Blessed with natural sunshine, north-west trade winds and abundance of water, Jamaica should be able to explore alternativ­e energy sources to reduce the cost of electricit­y per kilowatt hour. Jamaica is the land of wood and water, Jamaica should be able to tap into wells or build dams and establish a robust network of pipes to harvest, store, and distribute water consistent­ly across the island.

The Internet of things is becoming more and more import and provide a platform for people to earn more income. However, more than 40 per cent of people/areas do not have access to the Internet. Until we are able to do these basic things, we can kiss our chances of being considered a developed nation good bye. The Afrexim Bank has US$1.5 billion reserved for Jamaica to access developmen­tal capital upon signing of an agreement. Barbados and other Caribbean countries have recently signed, while Jamaica continues to lag behind.


Develop and upgrade infrastruc­ture, including transporta­tion, energy, and digital connectivi­ty. Modern infrastruc­ture attracts foreign investment and supports business growth. Agricultur­e and other economic activity have been negatively affected by drought conditions as well as insufficie­nt water distributi­on. Jamaica must invest in the right infrastruc­ture to correct this.


Jamaica has to encourage more innovation and diversific­ation of industries like tourism and BPO and also support innovation­s that can facilitate growth of other sectors like finance, economics, legal services, agricultur­e, manufactur­ing, health care, alternativ­e medicine and technology to create more diverse income streams. Jamaica has to foster a culture of innovation and invest more in research and developmen­t (R&D). This can lead to the creation of new products, services, and industries. Innovation and diversific­ation can lead to a broader range of job opportunit­ies, including those that require different skill sets and offer better pay.


While more people are working, focusing on skills developmen­t and training programmes can help workers access higher-paying jobs. This can involve partnershi­ps between the government, educationa­l institutio­ns, and private sector to offer training in industries with higher earning potential. Some of this is currently being done by HEART but is not extensive enough the move the needle forward.


Investing in education and early childhood developmen­t can break the cycle of poverty by equipping individual­s with the skills and knowledge needed for higher-paying jobs.


Strengthen social safety net programmes, such as cash transfers, food assistance, and subsidised healthcare, to provide immediate relief for those living in poverty while they work towards better opportunit­ies.


The increasing poverty rate might be linked to rising housing costs. Initiative­s that promote affordable housing options can help alleviate financial burdens on low-income families. This is essential to attract and keep our young talent who normally migrate in search of a better life. We have to be serious about retaining our talent.


tor in Jamaica is very large. In many cases, the informal sector does not provide stable incomes or benefits. Finding ways to formalise parts of the informal economy can lead to better job quality and social protection­s.


Utilise accurate and comprehens­ive data to understand the specific challenges that contribute to the increasing poverty rate. Tailor policies and interventi­ons accordingl­y.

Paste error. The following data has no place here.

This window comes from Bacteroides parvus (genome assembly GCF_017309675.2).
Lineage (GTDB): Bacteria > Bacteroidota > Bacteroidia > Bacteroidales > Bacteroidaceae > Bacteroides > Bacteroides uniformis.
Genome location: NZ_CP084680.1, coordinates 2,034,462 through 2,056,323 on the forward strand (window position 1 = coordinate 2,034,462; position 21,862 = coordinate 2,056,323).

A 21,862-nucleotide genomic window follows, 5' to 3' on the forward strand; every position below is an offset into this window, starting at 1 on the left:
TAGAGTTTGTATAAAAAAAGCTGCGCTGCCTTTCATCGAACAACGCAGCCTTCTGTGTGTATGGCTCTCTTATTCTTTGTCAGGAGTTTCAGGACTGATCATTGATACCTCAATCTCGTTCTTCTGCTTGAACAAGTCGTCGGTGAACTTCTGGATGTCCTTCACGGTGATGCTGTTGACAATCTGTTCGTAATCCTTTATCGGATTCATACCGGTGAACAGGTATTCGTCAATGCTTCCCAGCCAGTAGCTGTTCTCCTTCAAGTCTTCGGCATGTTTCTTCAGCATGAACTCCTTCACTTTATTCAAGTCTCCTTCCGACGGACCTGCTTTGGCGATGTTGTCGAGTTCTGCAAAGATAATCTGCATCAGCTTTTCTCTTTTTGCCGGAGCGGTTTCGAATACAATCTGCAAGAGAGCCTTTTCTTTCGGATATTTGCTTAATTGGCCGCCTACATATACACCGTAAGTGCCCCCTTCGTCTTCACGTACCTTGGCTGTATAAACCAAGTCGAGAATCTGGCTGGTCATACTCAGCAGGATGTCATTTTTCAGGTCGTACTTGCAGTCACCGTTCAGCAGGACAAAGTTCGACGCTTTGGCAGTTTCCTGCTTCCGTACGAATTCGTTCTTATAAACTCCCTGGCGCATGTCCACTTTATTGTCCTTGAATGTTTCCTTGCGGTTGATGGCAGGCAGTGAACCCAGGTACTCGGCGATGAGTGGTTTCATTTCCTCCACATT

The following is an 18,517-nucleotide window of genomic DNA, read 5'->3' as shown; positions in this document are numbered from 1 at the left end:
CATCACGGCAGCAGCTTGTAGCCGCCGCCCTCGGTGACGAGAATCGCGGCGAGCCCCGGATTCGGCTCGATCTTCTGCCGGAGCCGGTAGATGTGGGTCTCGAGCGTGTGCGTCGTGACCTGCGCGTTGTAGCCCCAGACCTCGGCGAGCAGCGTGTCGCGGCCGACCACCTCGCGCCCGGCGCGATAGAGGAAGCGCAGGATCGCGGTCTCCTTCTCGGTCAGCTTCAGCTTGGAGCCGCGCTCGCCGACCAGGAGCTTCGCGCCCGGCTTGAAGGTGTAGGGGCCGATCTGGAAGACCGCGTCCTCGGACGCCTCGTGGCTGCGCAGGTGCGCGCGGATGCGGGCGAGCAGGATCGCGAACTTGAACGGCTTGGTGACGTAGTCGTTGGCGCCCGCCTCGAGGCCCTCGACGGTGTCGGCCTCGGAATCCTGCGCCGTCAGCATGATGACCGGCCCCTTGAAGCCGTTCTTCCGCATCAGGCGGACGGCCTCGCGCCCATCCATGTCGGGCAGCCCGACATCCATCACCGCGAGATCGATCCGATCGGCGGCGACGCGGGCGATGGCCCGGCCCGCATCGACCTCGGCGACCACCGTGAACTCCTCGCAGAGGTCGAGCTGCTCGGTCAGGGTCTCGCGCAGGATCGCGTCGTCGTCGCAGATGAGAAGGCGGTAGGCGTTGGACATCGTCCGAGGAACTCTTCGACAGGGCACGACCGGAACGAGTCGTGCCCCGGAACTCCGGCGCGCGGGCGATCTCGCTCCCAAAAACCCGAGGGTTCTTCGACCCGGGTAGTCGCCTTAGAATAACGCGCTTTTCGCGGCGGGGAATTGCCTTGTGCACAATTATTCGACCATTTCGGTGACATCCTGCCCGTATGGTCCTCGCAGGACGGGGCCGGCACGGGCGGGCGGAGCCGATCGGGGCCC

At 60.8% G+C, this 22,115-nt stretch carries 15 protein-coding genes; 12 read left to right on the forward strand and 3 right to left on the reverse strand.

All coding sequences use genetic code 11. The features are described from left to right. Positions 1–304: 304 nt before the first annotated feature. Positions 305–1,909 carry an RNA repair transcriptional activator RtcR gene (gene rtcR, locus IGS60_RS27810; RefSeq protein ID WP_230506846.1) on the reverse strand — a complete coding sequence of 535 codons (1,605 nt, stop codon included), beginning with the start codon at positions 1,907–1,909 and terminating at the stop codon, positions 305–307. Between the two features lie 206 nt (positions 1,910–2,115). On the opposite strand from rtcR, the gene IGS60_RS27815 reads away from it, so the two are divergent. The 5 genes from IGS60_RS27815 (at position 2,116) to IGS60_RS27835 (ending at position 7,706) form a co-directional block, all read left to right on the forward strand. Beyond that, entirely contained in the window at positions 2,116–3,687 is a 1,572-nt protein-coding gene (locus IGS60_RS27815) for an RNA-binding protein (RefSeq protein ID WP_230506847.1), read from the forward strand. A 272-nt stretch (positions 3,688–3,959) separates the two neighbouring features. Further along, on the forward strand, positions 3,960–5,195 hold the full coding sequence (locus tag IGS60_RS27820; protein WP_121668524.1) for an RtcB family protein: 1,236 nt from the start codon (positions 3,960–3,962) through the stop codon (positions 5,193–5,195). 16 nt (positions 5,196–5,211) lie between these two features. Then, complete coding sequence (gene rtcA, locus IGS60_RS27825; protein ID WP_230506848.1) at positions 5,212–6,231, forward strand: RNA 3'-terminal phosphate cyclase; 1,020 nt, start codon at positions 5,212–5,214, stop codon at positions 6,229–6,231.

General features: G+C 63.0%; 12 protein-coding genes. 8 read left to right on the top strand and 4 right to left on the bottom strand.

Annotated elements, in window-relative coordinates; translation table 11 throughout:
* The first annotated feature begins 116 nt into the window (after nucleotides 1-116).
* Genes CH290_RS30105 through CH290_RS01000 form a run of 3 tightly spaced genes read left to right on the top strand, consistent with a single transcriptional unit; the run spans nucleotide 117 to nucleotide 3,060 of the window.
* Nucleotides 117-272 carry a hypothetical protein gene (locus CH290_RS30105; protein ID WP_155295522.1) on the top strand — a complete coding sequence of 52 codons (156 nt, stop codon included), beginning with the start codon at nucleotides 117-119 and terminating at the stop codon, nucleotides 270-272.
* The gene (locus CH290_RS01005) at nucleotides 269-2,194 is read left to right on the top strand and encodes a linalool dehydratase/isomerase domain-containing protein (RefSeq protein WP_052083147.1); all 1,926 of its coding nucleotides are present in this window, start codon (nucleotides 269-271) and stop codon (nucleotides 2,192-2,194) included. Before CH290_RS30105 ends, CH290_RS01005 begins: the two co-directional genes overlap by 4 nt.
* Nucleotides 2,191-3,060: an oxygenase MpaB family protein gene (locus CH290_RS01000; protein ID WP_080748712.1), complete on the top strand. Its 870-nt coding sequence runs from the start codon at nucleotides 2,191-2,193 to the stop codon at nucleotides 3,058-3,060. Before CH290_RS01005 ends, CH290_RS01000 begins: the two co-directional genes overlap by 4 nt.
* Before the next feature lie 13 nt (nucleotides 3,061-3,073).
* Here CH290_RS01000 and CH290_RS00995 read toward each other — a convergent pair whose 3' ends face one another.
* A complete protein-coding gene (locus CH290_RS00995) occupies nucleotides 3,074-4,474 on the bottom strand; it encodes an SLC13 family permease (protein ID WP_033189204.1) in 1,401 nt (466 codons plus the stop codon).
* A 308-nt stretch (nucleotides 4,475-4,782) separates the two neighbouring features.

Engage the private sector in poverty reduction efforts through initiative­s such as job training partnershi­ps, responsibl­e business practices, and support for community developmen­t projects.


Equipping individual­s with financial literacy skills can help them make informed decisions about their income, savings, and investment­s, thereby reducing vulnerabil­ity to poverty.


The topic of liveable wage is now on the table again. Is US$100 per week enough to keep a family above the poverty line in Jamaica. This must be properly researched. There is also the need to advocate for safer working conditions, and employee benefits to ensure that employed individual­s are earning enough to lift themselves and their families out of poverty or can take care of themselves when they retire.

The middle class is the backbone of any economy, Jamaica being no exception. More effort has to be made to create a larger middle class for the country. Plagued by rising crime and violence, poor and depreciati­ng infrastruc­ture especially in the healthcare sector, Jamaica has to do better. Weak government policy and public relations politics have created a smoke screen to disguise the true potential of the country. As developed countries build new train lines and experiment with modern means of road infrastruc­ture to move goods cheaper and more quickly, the Jamaica Government is issuing donkeys to farmers to assist them to carry goods and traverse bad hilly terrains — a 2000-year-old practice that has been outdated since Mary rode on a donkey from Jerusalem to Bethlehem to give birth to Jesus. The country has gone forward into the past and ignoring the need to create a more peaceful brighter future for everyone. This mentality has to change now. Jamaica has enough thinkers and engineers to transform this country into a modern global mecca. We have to do better.

Dr Andre Haughton is a senior lecturer in the Department of Economics, The University of the West Indies, Mona. He is also the People’s National Party’s shadow Cabinet minister for commerce, innovation and technology, and the MP candidate for the St James West Central constituen­cy.

 ?? ?? The Clovis Toon does not necessaril­y represent the view of the Jamaica Observer.
The Clovis Toon does not necessaril­y represent the view of the Jamaica Observer.